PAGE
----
--Journal of American History
Therefore, the U.S. use of nuclear weapons of mass destruction upon a civilian population changed absolutely nothing!

President Truman was fully aware of the situation as early as May of 1945. A peace treaty could have been effected and the dropping of the bomb avoided. Churchill and Stalin went along with the 'unconditional surrender' policy --but only reluctantly.

U.S. policy demanding an unconditional surrender was rendered moot by the fact that the surrender was not unconditional but contingent upon Japan retaining its emperor. In any case, it does not ameliorate U.S. targeting a civilian population. Japan's major cities were devastated. Casualties were already in the millions. Millions more were refugees. The fleet was lost. Merchant shipping could not leave home waters or sail from the few possessions still held by Japan.
U.S. policies and actions following the de facto defeat of Japan:
  • Targeted a civilian population, an action not yet covered by the Geneva Conventions of 1948.
  • Achieved NOTHING that Japan had not ALREADY agreed to.
As Japan, in fact, retained its emperor, it would appear that it was the U.S. --not Japan --that made concessions after the bombing.


Following is my response to a comment on facebook:

Someone had posted:
"An invasion force would have still have to go in at the cost of 1000's of American lives. Ask any vet who landed at any island we captured."
1) Thousands of American lives were already lost to Japanese fighting from caves.

2) The point missed is that peace terms agreed to had already been agreed to by Japan before the bomb was dropped. There was, then, no point in dropping the bomb if the intention was to effect a un-conditional surrender. In any case, the U.S. did NOT get an un-conditional surrender. There is no ex post facto justification for this war crime.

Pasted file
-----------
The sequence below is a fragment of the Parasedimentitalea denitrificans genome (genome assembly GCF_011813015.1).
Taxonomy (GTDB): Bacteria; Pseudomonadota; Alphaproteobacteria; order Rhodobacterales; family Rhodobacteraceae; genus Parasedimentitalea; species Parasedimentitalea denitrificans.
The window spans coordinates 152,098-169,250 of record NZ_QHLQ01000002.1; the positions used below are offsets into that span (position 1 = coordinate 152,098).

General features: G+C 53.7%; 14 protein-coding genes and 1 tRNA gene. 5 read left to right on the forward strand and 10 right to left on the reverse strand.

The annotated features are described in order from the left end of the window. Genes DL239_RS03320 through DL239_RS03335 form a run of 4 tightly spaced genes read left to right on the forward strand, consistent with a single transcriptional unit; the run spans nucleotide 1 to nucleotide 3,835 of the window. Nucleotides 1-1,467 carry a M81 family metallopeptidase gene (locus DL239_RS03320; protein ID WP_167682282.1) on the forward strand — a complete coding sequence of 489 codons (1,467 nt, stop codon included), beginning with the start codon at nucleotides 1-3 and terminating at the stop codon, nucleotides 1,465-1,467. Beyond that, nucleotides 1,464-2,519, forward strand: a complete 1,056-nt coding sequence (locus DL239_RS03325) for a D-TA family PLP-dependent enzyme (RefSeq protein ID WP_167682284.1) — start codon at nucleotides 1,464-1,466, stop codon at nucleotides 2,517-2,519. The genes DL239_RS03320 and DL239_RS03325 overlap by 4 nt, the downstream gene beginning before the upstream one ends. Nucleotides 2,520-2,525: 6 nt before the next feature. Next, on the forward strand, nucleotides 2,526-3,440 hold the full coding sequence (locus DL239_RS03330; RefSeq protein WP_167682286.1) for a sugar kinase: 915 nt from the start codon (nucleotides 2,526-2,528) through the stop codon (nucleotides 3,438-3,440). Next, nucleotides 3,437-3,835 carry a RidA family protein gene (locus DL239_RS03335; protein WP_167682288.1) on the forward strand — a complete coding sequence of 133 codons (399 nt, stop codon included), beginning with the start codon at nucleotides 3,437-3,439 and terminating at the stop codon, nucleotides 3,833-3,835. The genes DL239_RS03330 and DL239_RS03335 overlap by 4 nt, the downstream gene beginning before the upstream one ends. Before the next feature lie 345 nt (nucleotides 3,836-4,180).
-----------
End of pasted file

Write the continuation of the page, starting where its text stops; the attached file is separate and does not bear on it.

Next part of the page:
3) There is no evidence that people fighting in caves were in any way dissuaded by the bomb! None! Japan had already agreed to the terms that were --in fact --signed after the bombs were dropped. The bombs were dropped on Nagasaki and Hiroshima --huge cities of civilians, not caves full of 'terrorists'!

What effect on cave guerillas did U.S. Military 'geniuses' think dropping bombs on civilian concentrations would have? Read Che Guerrilla. You may conclude that NUKES are powerless against a well-organized guerrilla force. IF folk were fighting in caves, what effect would bombs have? Clearly --no concessions were made as a result of NUKING the civilian populations of Hiroshima and Nagasaki! NONE!

Today the US has been mired in Afghanistan for almost a decade! Guerrillas are fighting from caves, we are told! Do you propose that we NUKE Kabul because a rag tag band of guerillas are holed up in same caves some 100 miles away?

It would seem that if the US cannot 'win' a war against folk living in caves, then the U.S. would be well advised to get the fuck outt the war business.